Detroit rookie skates fastest lap at NHL skills competition
NASHVILLE, Tenn. (AP) — Dylan Larkin is very, very fast. That helped the only rookie at this NHL All-Star weekend make quite the debut.
The Detroit Red Wings forward won not only the title of fastest skater at this event but set the record for the fastest lap around a full rink. He topped Mike Gartner’s time of 13.386 seconds in 1996 — months before Larkin was born.
Larkin easily beat Predators defenseman Roman Josi on the first lap of the first event Saturday night at the NHL skills competition at 12.894 seconds. That time easily stood to win the fastest skater. He then skated a full lap in just 13.172 seconds despite a bobble in turn three because he was going so fast.
Hometown favorite Predators captain Shea Weber won the hardest shot at 108.1 mph.
The Eastern Conference won the skills competition 29-12, giving John Tavares and Jaromir Jagr the choice as captains of which period to play their semifinal game Sunday in the All-Star Game. They chose the first period for the 3-on-3 competition. Tavares, captain of the Metropolitan Division, said they had to give Jagr a chance to rest as captain of the Atlantic Division.
“If we win, we get more rest,” Jagr said. “If we lose, I can fly home right away. I’m sorry Nashville. I’m honest.”
P.K. Subban won the one event — breakaway — decided by fans voting by Twitter, edging out Sharks defenseman Brent Burns. Tavares of the New York Islanders won the accuracy event in 12.2 seconds. The West won the skills challenge relay, and the East finished off the shootout.
Fans gave John Scott, the enforcer voted into as captain of the Pacific Division, a standing ovation when he took part in the hardest shot. Traded by Arizona to Montreal on Jan. 15, and then sent to the minors by the Canadiens, Scott wore a black NHL All-Star jersey.
“He had a big smile on his face all night,” Subban said of Scott.
Blackhawks forward Patrick Kane, the NHL’s leading scorer at the break, was booed heavily at every chance. He helped Chicago oust the Nashville Predators in the first round of the playoffs last spring.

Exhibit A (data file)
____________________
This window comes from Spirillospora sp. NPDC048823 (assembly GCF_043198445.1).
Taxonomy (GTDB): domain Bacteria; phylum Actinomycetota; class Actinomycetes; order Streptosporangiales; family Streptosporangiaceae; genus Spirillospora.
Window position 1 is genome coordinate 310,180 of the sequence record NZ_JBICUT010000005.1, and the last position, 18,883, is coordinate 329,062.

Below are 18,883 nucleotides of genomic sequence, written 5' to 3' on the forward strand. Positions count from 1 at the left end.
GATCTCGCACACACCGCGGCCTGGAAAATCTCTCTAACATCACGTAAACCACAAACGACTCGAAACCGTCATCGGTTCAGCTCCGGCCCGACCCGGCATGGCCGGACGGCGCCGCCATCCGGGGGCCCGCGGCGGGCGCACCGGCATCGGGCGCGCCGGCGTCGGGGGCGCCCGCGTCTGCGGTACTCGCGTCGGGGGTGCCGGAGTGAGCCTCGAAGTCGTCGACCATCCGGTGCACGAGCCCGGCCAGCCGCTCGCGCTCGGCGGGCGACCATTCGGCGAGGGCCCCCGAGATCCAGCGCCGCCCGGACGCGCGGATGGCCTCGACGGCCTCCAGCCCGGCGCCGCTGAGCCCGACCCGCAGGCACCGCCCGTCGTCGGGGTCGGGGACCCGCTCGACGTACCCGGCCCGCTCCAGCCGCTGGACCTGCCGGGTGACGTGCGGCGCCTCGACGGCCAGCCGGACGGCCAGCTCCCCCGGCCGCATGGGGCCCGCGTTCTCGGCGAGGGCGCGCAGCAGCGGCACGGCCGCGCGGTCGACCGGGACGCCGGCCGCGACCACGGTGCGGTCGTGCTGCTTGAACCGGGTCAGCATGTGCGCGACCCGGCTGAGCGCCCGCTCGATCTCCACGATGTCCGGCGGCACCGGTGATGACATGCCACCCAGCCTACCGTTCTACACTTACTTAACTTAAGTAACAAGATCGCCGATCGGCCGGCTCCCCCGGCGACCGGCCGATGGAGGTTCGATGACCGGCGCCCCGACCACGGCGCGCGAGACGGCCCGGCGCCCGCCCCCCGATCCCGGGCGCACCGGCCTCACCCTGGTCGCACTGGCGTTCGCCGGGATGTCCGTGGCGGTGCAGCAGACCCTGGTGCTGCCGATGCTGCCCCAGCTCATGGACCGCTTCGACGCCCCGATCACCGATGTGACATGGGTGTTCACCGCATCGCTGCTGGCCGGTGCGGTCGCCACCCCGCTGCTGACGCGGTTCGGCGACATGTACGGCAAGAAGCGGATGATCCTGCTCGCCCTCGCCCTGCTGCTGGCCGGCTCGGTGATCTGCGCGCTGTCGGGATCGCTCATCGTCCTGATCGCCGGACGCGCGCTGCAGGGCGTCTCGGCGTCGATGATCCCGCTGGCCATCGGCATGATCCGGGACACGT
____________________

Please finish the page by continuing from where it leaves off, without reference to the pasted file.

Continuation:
Larkin kicked the night off in record fashion. The rookie might have been even faster, but he said he dug in too hard and skated too fast, causing him trouble with his footing in the turn. Asked about topping Gartner’s mark, Larkin had a quick question in response: “Was I born?”
No. Larkin was born in July 1996, months after Gartner set his mark at the age of 36.
“Yeah, I did find that out later,” Larkin said. “It’s crazy.”
Fans hoping to see Weber set the hardest shot record on home ice chanted for “One more shot” after Weber hit 108.1 mph on his second, just missing Zdeno Chara’s record of 108.8 mph in 2012. Weber hit just 107.8 mph on the third try, finishing shy of his winning shot last year at 108.5 mph.
The event that brought out the All-Stars creativity was the breakaway challenge.
Matt Duchene of Colorado donned a cowboy hat, and Brandon Saad of Columbus bounced the puck off his stick. Subban failed to score after bouncing the puck off his stick and then kicking it off his right foot. Predators forward James Neal used two pucks in a bit of deception, and then brought out country singer Dierks Bentley, who scored on a two-on-one.
Burns had help from two children, his son and teammate Joe Pavelski’s son, with Florida goalie Roberto Luongo arguing with Cory Schneider of the Devils for the right to guard the net. Pavelski’s son passed to Burns’ son, who scored into an open net as the goalies’ fight spilled over to the side.
On his second attempt, Burns had the arena lights turned down. Photos of him growing hairier over the years flashed on the video board to the “Star Wars” theme, and Burns was wearing a Chewbacca mask for his nickname when the lights came back up. It just wasn’t enough hair to top Subban’s final try.
Subban won by donning a long mullet wig in a nod to the 44-year-old Jagr, wearing referee’s pants with Jagr laughing as the Montreal defenseman scored only as Nashville goalie Pekka Rinne lifted his left leg sprawled in front of the net. Subban said he decided on his Jagr tribute at the arena and credited trainers for finding the wig, then adding highlights with spray paint.
He didn’t tip Jagr beforehand.
“I wanted it to be a surprise,” Subban said. “It’s a tribute to the great player that he is.”
Jagr was fine with the funny tribute and has a job waiting with the traveling Jagrs when Subban retires.
“He can be the tenth one ... with the Montreal jersey,” Jagr said.
AP Hockey Writer Larry Lage and AP Freelance Writer Jim Diamond